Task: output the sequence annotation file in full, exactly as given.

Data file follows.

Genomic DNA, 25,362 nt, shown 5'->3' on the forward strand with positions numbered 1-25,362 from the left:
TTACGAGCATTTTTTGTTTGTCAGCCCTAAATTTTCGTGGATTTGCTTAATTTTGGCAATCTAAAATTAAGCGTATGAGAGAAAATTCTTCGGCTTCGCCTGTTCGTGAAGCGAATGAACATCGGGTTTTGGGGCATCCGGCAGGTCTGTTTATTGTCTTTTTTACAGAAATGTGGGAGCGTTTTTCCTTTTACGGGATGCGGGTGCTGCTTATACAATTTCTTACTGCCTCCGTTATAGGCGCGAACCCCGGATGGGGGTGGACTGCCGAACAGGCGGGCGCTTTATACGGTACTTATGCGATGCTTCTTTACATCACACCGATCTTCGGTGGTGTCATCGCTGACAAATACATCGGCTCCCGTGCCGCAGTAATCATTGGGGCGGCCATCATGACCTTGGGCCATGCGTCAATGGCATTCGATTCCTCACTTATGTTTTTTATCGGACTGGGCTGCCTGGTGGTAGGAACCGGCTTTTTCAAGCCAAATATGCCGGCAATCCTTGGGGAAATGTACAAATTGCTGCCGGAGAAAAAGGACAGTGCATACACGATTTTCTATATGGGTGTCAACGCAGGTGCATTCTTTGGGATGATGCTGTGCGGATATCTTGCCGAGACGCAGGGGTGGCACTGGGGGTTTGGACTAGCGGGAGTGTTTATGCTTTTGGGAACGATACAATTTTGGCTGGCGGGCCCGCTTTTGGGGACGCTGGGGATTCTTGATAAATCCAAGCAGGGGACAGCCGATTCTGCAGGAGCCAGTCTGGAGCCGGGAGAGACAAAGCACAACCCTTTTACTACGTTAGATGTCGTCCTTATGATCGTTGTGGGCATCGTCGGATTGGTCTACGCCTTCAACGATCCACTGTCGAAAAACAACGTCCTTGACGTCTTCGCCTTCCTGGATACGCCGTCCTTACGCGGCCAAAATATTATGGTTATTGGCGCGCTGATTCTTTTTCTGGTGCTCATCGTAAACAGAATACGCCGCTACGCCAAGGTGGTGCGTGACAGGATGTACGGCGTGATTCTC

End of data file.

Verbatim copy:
Genomic DNA, 25,362 nt, shown 5'->3' on the forward strand with positions numbered 1-25,362 from the left:
TTACGAGCATTTTTTGTTTGTCAGCCCTAAATTTTCGTGGATTTGCTTAATTTTGGCAATCTAAAATTAAGCGTATGAGAGAAAATTCTTCGGCTTCGCCTGTTCGTGAAGCGAATGAACATCGGGTTTTGGGGCATCCGGCAGGTCTGTTTATTGTCTTTTTTACAGAAATGTGGGAGCGTTTTTCCTTTTACGGGATGCGGGTGCTGCTTATACAATTTCTTACTGCCTCCGTTATAGGCGCGAACCCCGGATGGGGGTGGACTGCCGAACAGGCGGGCGCTTTATACGGTACTTATGCGATGCTTCTTTACATCACACCGATCTTCGGTGGTGTCATCGCTGACAAATACATCGGCTCCCGTGCCGCAGTAATCATTGGGGCGGCCATCATGACCTTGGGCCATGCGTCAATGGCATTCGATTCCTCACTTATGTTTTTTATCGGACTGGGCTGCCTGGTGGTAGGAACCGGCTTTTTCAAGCCAAATATGCCGGCAATCCTTGGGGAAATGTACAAATTGCTGCCGGAGAAAAAGGACAGTGCATACACGATTTTCTATATGGGTGTCAACGCAGGTGCATTCTTTGGGATGATGCTGTGCGGATATCTTGCCGAGACGCAGGGGTGGCACTGGGGGTTTGGACTAGCGGGAGTGTTTATGCTTTTGGGAACGATACAATTTTGGCTGGCGGGCCCGCTTTTGGGGACGCTGGGGATTCTTGATAAATCCAAGCAGGGGACAGCCGATTCTGCAGGAGCCAGTCTGGAGCCGGGAGAGACAAAGCACAACCCTTTTACTACGTTAGATGTCGTCCTTATGATCGTTGTGGGCATCGTCGGATTGGTCTACGCCTTCAACGATCCACTGTCGAAAAACAACGTCCTTGACGTCTTCGCCTTCCTGGATACGCCGTCCTTACGCGGCCAAAATATTATGGTTATTGGCGCGCTGATTCTTTTTCTGGTGCTCATCGTAAACAGAATACGCCGCTACGCCAAGGTGGTGCGTGACAGGATGTACGGCGTGATTCTC